Supply chain inequity
Supply chain disruption during the pandemic provides a potent reminder of the inherent inequity in global trade. While UNCTAD accurately projected that supply challenges – manifested in higher freight rates – would increase consumer prices by 1.5 percentage points as a global average, among small island developing states (SIDS) the average figure is five times higher.
Supply chain disruption and the boom in demand that has driven up freight rates represent a “double shock” to developing countries. Their wide role in manufacturing places exposes them to high transport costs over and over, whether exporting low-value consumer goods or contributing components to globalised supply chains for technology products.
Part of the solution could be to strengthen regional value chains through trade pacts, which can ensure that small firms cooperate to reduce transaction costs and benefit from economies of scale. Recent UNCTAD research also shows that trade within trade agreements has been relatively more resilient against the COVID-19 global trade downturn.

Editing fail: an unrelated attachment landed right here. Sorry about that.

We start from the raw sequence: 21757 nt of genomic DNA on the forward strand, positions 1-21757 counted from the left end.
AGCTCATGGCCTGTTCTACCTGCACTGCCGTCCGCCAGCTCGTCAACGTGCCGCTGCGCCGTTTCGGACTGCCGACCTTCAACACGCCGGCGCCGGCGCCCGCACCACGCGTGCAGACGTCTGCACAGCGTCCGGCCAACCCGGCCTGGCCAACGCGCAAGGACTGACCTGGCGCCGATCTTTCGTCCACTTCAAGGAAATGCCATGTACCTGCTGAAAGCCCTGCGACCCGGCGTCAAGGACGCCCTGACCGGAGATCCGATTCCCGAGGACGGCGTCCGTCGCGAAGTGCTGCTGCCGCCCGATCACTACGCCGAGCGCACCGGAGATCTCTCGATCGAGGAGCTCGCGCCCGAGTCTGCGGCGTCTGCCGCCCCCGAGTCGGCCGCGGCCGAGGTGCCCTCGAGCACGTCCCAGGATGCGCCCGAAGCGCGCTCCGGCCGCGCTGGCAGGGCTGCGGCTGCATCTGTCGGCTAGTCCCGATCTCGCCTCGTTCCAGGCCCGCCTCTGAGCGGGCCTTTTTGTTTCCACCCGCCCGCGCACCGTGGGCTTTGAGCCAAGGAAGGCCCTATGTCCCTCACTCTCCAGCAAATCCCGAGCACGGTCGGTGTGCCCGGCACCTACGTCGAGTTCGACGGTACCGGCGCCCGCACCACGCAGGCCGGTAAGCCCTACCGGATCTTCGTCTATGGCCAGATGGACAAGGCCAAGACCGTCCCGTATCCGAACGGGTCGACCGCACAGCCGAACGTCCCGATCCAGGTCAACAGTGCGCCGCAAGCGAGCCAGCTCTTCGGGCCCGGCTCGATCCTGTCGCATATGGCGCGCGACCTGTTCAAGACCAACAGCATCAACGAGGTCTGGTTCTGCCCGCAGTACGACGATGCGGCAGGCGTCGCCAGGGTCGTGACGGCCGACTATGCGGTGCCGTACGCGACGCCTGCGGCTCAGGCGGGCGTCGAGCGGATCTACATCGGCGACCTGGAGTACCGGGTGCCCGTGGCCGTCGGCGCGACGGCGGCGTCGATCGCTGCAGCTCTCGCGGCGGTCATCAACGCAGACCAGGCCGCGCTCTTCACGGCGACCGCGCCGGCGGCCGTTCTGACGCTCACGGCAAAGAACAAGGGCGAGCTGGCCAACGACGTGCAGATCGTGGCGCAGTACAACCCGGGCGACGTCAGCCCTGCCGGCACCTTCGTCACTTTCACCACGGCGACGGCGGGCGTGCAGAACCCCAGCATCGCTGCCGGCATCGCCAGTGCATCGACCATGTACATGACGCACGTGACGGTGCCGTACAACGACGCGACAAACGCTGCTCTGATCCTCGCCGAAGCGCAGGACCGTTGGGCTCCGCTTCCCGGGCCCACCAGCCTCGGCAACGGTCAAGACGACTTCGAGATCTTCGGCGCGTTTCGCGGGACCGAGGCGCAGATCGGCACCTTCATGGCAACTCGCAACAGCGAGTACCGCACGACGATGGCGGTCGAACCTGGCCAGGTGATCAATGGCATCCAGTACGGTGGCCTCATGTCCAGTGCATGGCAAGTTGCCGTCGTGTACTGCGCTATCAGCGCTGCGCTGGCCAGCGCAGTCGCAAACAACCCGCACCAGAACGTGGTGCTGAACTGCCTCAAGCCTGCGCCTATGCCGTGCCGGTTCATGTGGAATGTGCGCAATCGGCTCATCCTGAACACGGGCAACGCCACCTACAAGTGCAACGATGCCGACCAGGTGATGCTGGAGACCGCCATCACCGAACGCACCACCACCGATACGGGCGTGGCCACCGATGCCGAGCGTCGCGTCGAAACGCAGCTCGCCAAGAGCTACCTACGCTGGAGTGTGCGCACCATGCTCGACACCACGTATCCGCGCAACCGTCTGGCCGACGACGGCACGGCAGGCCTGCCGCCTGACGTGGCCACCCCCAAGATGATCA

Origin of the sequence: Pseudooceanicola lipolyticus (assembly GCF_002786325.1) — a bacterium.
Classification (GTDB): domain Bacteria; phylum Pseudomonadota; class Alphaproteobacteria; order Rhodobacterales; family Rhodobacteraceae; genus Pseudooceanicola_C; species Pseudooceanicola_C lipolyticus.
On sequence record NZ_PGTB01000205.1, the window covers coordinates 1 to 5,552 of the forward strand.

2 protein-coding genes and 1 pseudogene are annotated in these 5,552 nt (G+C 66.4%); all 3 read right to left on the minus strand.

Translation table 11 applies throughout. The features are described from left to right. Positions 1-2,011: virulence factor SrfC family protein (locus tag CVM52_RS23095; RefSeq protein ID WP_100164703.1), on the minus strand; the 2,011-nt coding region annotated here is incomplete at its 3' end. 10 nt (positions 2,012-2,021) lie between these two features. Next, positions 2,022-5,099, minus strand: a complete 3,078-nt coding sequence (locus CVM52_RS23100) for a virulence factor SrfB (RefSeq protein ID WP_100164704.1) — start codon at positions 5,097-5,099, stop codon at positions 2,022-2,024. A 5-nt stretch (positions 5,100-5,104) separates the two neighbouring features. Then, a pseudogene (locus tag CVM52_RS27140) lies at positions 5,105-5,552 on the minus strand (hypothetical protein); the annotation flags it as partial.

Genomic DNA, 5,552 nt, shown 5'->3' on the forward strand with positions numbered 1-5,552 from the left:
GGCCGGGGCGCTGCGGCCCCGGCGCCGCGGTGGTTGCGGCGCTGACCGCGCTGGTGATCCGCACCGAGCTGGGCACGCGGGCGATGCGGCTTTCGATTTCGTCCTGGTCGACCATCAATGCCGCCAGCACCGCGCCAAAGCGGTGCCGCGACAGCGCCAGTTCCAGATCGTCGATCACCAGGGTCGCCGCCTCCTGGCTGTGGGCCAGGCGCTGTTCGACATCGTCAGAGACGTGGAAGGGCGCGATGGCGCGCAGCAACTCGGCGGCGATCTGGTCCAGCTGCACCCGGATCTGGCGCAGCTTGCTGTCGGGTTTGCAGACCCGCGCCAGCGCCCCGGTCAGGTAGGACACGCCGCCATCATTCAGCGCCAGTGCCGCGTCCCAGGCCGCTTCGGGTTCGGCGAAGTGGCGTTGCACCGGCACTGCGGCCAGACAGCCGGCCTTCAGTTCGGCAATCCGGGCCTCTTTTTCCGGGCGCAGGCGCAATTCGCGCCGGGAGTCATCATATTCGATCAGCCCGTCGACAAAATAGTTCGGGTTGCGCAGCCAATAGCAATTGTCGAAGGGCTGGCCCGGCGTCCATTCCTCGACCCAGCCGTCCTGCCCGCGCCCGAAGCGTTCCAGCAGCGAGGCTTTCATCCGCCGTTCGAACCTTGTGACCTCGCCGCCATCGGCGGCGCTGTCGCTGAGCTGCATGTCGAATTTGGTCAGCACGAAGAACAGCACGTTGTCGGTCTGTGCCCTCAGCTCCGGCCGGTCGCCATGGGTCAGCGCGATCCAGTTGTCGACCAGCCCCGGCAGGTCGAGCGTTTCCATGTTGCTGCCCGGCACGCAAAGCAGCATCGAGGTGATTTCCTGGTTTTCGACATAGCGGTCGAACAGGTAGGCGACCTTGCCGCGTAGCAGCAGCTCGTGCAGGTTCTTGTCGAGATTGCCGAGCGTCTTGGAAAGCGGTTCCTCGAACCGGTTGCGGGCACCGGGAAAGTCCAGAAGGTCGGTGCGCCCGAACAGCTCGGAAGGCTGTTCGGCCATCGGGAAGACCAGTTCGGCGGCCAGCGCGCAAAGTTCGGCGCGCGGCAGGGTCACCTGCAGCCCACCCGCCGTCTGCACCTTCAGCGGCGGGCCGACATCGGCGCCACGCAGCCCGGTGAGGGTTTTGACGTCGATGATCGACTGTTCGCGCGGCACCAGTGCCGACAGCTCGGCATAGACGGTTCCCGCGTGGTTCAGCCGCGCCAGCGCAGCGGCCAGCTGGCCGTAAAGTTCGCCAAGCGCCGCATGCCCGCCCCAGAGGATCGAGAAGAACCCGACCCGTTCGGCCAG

Manufacturing in developing economies also needs long-term financing, says Grynspan. Without it, firms may be unable to tap into value chain opportunities or scale up production when demand rises, because of lack of funding at affordable prices. National and regional development banks should play a stronger role in this to build up resilience.
The Russian invasion of Ukraine is also causing a big impact on global supply chains and businesses in developing countries. UNCTAD describes Ukraine and Russia as ‘a key sector of the Eurasian land bridge’. Any disruption makes trade difficult and more costly for many small economies that trade through this route.
Food security is another concern, driven by the destruction of ports and infrastructure in Ukraine, rising congestion and the rising costs of shipping. UNCTAD suggests that current market disturbances may be felt through 2023. Countries with a large share of small-scale farmers will be particularly exposed to any trade disruption around agricultural products.
Devastating though they may be, current supply issues merely hint at what could come.